Kalyani Saha Chawla’s work in fashion has given her razor-sharp insights into the world of style—her love of art, a strong sense of aesthetic. Her New Delhi home, a mix of edgy and eclectic, mirrors this
Towards the end of a narrow road in south-west Delhi’s Mehrauli neighbourhood, a pristine, white, double-storeyed structure encloses within it vibrant art, and its even more colourful owner, Kalyani Saha Chawla. Kalyani is a fashion entrepreneur, a luxury consultant, and a lover of art. Growing up in Kolkata, the daughter of an idealistic, passionate, and intense family, she spent her most impressionable years in a rambling, joint-family mansion on Acharya Jagdish Chandra Bose Road. She has memories of black-and-white chequered marble floors, patterned and trellised glass doors, and art everywhere
Her New Delhi house has, in a manner, carried the story forward. The floors may not be chequered, but the doors are glass, and there is art everywhere. The granddaughter of legendary style maven Reba Rani Saha (“She took her middle name very seriously,” says Kalyani, eyes rolling) and daughter of noted gallery owner, Alaknanda Saha (she of the impeccable coiffure and elegant Tangail saris), Kalyani, simply put, loves art. It is neither societal affliction for her, nor mere subscription to fad. She has had the most stunning art around her ever since she was a child, and the essence of it pervades her home.
A sharp businesswoman, and a woman-about-town in New Delhi, Mumbai and Paris, amongst others, Kalyani likes to entertain and maintains a spiffy, eclectic salon. The Mehrauli house, naturally, is made just for that.
Marry the art, a smart home and a great hostess, and what you get is a particular kind of magic. “Kalyani is a thoroughly modern Indian woman and yet she is also very, very rooted in tradition, in Bengali culture, art and history. She also works in fashion and she likes to entertain,” says Vikram Goyal of Viya Home, who designed her previous house.
Kalyani moved into this house last year, just in time for Diwali, and made sure all her art was in place. Now, along with furniture from Viya Home, there are stunning artworks by stalwarts like Rabindranath Tagore (“My parents gave it to me on my 40th birthday”), Jamini Roy (“He was a very close friend of the family”), FN Souza and lithographs by MF Husain, one of which is surprisingly titled Kalyani in Green. Books on wildly varying subjects—Gandhi, Picasso, and fashion—are scattered through the space on coffee tables, consoles and even the velvet-upholstered chaise longues.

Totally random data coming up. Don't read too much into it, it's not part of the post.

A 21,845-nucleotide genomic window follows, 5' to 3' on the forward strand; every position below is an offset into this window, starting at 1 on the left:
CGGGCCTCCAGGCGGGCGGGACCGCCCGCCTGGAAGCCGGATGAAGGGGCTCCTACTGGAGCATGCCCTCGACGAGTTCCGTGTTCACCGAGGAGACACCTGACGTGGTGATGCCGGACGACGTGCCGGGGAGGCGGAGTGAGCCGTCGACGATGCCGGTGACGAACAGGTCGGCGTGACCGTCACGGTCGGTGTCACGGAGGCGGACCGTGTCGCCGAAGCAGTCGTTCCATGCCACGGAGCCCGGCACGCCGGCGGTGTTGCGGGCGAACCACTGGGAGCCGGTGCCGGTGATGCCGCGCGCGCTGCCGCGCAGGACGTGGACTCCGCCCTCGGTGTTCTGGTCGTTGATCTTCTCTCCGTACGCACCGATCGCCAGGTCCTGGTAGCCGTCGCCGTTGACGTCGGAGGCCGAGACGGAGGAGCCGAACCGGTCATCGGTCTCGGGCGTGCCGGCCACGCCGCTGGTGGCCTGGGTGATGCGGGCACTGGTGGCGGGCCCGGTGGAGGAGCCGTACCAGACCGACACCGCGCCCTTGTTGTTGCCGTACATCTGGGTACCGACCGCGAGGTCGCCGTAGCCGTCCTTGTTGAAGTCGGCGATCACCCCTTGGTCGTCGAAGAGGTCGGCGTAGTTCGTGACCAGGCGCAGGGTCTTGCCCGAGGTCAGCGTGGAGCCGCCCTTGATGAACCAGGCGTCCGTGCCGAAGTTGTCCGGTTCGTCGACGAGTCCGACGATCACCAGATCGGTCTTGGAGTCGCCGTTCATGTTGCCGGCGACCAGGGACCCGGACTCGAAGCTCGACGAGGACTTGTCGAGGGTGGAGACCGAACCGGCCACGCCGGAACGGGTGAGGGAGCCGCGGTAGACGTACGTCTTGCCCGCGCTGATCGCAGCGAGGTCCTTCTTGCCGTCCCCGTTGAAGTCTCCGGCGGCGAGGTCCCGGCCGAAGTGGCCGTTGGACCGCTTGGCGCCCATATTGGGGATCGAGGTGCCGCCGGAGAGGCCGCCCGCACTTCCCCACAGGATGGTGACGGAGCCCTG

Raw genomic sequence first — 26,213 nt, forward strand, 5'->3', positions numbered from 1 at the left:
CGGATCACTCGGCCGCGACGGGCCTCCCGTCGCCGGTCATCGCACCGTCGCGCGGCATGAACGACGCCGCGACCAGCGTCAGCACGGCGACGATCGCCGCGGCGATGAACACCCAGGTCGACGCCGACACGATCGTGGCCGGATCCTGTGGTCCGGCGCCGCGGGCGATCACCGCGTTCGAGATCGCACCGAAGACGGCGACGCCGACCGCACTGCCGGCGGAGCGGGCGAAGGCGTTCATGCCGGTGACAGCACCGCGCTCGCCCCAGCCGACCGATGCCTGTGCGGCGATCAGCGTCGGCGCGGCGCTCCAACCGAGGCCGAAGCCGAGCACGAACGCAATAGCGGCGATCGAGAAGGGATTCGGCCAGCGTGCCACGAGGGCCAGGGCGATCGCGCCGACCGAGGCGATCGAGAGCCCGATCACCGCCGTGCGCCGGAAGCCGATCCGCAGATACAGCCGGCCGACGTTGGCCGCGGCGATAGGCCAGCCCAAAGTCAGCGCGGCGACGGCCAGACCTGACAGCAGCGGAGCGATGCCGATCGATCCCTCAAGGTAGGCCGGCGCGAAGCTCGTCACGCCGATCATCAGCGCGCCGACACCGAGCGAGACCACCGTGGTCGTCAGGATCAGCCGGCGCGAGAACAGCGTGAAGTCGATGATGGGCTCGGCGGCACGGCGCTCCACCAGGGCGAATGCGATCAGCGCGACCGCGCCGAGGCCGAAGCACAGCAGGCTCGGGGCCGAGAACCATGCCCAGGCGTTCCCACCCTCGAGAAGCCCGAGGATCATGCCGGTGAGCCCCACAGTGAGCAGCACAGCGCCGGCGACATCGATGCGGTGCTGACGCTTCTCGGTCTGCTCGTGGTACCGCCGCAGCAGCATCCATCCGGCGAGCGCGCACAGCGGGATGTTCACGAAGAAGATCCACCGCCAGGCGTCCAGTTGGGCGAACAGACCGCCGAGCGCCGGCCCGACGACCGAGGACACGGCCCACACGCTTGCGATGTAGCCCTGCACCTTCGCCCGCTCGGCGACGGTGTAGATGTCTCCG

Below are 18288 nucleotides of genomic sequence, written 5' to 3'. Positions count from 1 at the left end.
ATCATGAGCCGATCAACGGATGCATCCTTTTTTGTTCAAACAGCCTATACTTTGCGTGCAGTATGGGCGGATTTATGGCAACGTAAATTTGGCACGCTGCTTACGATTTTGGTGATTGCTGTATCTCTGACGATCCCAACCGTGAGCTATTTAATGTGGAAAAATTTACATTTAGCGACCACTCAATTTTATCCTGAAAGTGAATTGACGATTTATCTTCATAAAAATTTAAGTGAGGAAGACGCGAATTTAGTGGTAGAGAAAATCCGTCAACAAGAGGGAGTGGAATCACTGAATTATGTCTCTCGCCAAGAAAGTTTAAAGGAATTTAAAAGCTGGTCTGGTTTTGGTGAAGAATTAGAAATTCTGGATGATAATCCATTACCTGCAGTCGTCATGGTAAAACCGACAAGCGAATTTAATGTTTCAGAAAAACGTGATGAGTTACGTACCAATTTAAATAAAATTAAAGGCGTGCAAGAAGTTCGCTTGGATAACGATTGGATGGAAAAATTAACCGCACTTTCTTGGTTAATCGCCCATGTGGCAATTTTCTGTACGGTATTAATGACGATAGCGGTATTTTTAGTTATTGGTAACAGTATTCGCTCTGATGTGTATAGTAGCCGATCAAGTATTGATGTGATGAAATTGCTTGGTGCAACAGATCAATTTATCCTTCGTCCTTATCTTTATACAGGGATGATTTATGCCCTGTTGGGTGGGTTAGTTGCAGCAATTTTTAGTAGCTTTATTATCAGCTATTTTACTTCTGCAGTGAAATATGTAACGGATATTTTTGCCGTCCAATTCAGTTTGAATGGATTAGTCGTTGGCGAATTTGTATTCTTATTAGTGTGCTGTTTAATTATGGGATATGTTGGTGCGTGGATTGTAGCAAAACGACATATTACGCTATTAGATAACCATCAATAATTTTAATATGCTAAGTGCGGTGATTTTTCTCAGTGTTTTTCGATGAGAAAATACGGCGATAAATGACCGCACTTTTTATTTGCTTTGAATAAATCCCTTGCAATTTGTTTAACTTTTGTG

The living room’s pale-green walls create the perfect background for the paintings. Works by patuas (artists who paint on cloth in the famed 19th-century Kalighat style of Bengal) share the wall with a Jamini Roy. Roy, after all, had an abiding interest in patua painters and had, at one stage, even learnt from them. On the wall adjacent to the Roy is a haunting, ethereal, almost ghostly drawing of 10 women by Rabindranath Tagore. And as if to offset this crepuscular beauty, the other side of the living room features two early Bengal School works, with their rich, deep reds and greens. Their dull gold frames ensure that you pay attention.
The counterpoint to all this art had to be something incomparably distinctive and different. The answer was a contemporary seven-foot-wide metallic sconce by Viya Home—not unlike a glamorous city skyline—that would hold its own in a New York loft, or a Paris atelier. Mounted on the wall separating the entrance from the dining room, it makes a great conversation starter.
In the dining room, the walls are lacquered in a glossy black with bands of moulding in a dull gold, crisscrossing the walls, evoking a fabulous laser show. The effect is drop-dead gorgeous. Paired with a seductive antler-leg table from Viya Home, what you have is one of the smartest dining rooms in the capital.
Since Kalyani entertains so much, she has reserved the two rooms upstairs as the private quarters, with one room for her, and the second for her daughter, Tahira Tara. The space she refers to as “the den” has one of Kalyani’s favourite purchases—a Riyas Komu painting of a youth’s face juxtaposed with a red star. It is a delightful, light-filled room, with an ancient Persian carpet on the floor, and books everywhere. A guest would be beguiled.
Surrounded by the things she loves, gifts accepted with deep appreciation, objects collected with care, Kalyani is at peace. “I really love this house. Once here, I don’t feel like leaving. When my daughter Tahira is here, it resonates with her energy, her laughter and the voices of her friends. When she is away, the art does the same. And that gives me great joy.” Meanwhile, the doorbell is ringing; guests are waiting to pour in.